In vivo flow cytometry of circulating clots using negative photothermal and photoacoustic contrasts.
ABSTRACT Conventional photothermal (PT) and photoacousic (PA) imaging, spectroscopy, and cytometry are preferentially based on positive PT/PA effects, when signals are above background. Here, we introduce PT/PA technique based on detection of negative signals below background. Among various new applications, we propose label-free in vivo flow cytometry of circulating clots. No method has been developed for the early detection of clots of different compositions as a source of thromboembolism including ischemia at strokes and myocardial infarction. When a low-absorbing, platelet-rich clot passes a laser-irradiated vessel volume, a transient decrease in local absorption results in an ultrasharp negative PA hole in blood background. Using this phenomenon alone or in combination with positive contrasts, we demonstrated identification of white, red, and mixed clots on a mouse model of myocardial infarction and human blood. The concentration and size of clots were measured with threshold down to few clots in the entire circulation with size as low as 20 μm. This multiparameter diagnostic platform using portable personal high-speed flow cytometer with negative dynamic contrast mode has potential to real-time defining risk factors for cardiovascular diseases, and for prognosis and prevention of stroke or use clot count as a marker of therapy efficacy. Possibility for label-free detection of platelets, leukocytes, tumor cells or targeting themby negative PA probes (e.g., nonabsorbing beads or bubbles) is also highlighted.
Full-textDOI: · Available from: Dmitry A Nedosekin, May 28, 2015
SourceAvailable from: Mazen A Juratli[Show abstract] [Hide abstract]
ABSTRACT: Background: Circulating tumor cells (CTC) form metastases in distant organs. The goal of this research was to determine if tumor manipulation could enhance cancer cells release from the primary tumor into the circulatory system. Methods: Nude mice were inoculated with melanoma or breast cancer cells. The implanted tumor underwent compression, biopsy, complete resection, or laser treatment. CTCs were monitored in bloodstream using in vivo photoacoustic and fluorescence flow cytometry. Results: We discovered that pressure, biopsy, and laser treatment can dramatically increase CTC counts (up to 60-fold), whereas proper tumor resection significantly decrease CTC counts. Conclusions: Standard medical procedures could trigger CTC release that may increase the risk of metastases. This finding suggests the guidance of cancer treatment and likely diagnosis by real-time monitoring of CTC dynamics followed by well-timed CTC treatment. In vivo detection of intervention-amplified CTCs could be used for early diagnosis of small tumor undetectable with conventional method. Head Neck, 2013.Head & Neck 08/2014; 36(8). DOI:10.1002/hed.23439 · 3.01 Impact Factor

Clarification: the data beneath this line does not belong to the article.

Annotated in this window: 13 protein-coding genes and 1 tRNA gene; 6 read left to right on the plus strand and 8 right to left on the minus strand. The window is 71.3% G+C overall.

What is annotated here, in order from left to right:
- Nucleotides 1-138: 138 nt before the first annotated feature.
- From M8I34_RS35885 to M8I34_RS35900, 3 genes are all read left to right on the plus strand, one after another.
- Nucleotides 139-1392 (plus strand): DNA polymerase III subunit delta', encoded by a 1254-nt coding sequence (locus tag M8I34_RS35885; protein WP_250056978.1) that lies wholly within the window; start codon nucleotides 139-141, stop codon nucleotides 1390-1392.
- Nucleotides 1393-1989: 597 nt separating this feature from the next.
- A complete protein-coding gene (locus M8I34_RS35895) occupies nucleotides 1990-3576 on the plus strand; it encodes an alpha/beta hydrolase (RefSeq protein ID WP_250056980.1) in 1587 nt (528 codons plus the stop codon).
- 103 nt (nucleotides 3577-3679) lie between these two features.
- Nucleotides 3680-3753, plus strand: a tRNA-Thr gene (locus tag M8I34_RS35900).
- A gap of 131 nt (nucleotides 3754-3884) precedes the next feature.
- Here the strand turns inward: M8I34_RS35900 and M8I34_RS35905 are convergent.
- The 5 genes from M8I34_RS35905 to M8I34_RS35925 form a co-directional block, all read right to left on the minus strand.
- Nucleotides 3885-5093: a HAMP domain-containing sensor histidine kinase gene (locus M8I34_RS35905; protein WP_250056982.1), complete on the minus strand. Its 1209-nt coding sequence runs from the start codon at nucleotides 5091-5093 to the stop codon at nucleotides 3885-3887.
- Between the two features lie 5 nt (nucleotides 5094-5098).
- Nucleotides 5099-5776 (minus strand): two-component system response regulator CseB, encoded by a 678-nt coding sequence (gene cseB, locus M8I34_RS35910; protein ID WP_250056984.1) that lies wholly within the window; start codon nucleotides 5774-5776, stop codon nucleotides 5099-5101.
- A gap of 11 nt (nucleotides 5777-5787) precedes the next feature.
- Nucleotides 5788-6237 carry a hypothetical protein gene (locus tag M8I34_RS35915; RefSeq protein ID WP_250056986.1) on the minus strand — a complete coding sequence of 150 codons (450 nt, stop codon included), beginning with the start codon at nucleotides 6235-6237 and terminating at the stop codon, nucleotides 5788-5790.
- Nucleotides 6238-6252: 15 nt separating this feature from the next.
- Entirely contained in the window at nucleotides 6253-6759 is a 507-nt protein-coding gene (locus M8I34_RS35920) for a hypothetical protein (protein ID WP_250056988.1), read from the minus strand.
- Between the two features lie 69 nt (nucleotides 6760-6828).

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ABSTRACT: Flow cytometry offers great diagnostic opportunities in the vast majority of hematologic and oncologic diseases with multiple cellular and molecular information within an individual cell. We will discuss various applications of flow cytometry, particularly in hematology and oncology, in addition to general principles and limitations of flow cytometry. They include nucleic acid analyses in cancer cells, new methods for assessing rare circulating tumor cells and disease-specific applications in malignancy with emphasis on diagnosis and treatment of hematologic malignancy, including minimal residual disease. With improvement of monoclonal antibodies, fluorescence and laser technology, flow cytometry now offers new avenues of assessing cellular functionality through examination of intracellular compartments. High-throughput quantitative analysis, advancements of in vivo flow cytometry and assessment of minimal residual diseases, as exampled in patient stratification and prediction of leukemia therapeutic response, will further make flow cytometry indispensable in medicine.Expert Review of Molecular Diagnostics 12/2013; DOI:10.1586/14737159.2014.862153 · 4.27 Impact Factor
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ABSTRACT: A thin photothermal (PT) endoscope (similar to 80 mu m) for the noninvasive/minimally invasive hybrid-optical diagnosis of biological specimens is demonstrated. The technique has the unique advantage that the pump laser delivery fiber itself acts as the thermal wave sensor, which is a Bragg grating. It detects only the conductive component of the PT signal, thus enabling an emissivity independent measurement. The device is slidable through a syringe needle and PT analysis of exposed organs with limited accessibility for conventional PT techniques, and constricted regions can be examined noninvasively. For regions buried in thick tissues, a minimally invasive injection mode may be considered. Temperature measurement sensitivity is about 0.03 degrees C. The amplitude and phase channels are sensitive up to about 3 and 10 kHz, respectively. The endoscope has been used for the simultaneous estimation of flow velocity, absorption coefficient, and diffusivity for a phantom-blood flow. The endoscopically estimated values are in agreement with true flow velocities over a range of 1 to 1000 cm(-1). The endoscope has been used for the optical biopsy of goat bone marrow. (C) 2013 Society of Photo-Optical Instrumentation Engineers (SPIE)Journal of Biomedical Optics 09/2013; 18(9):7008-. DOI:10.1117/1.JBO.18.9.097008 · 2.75 Impact Factor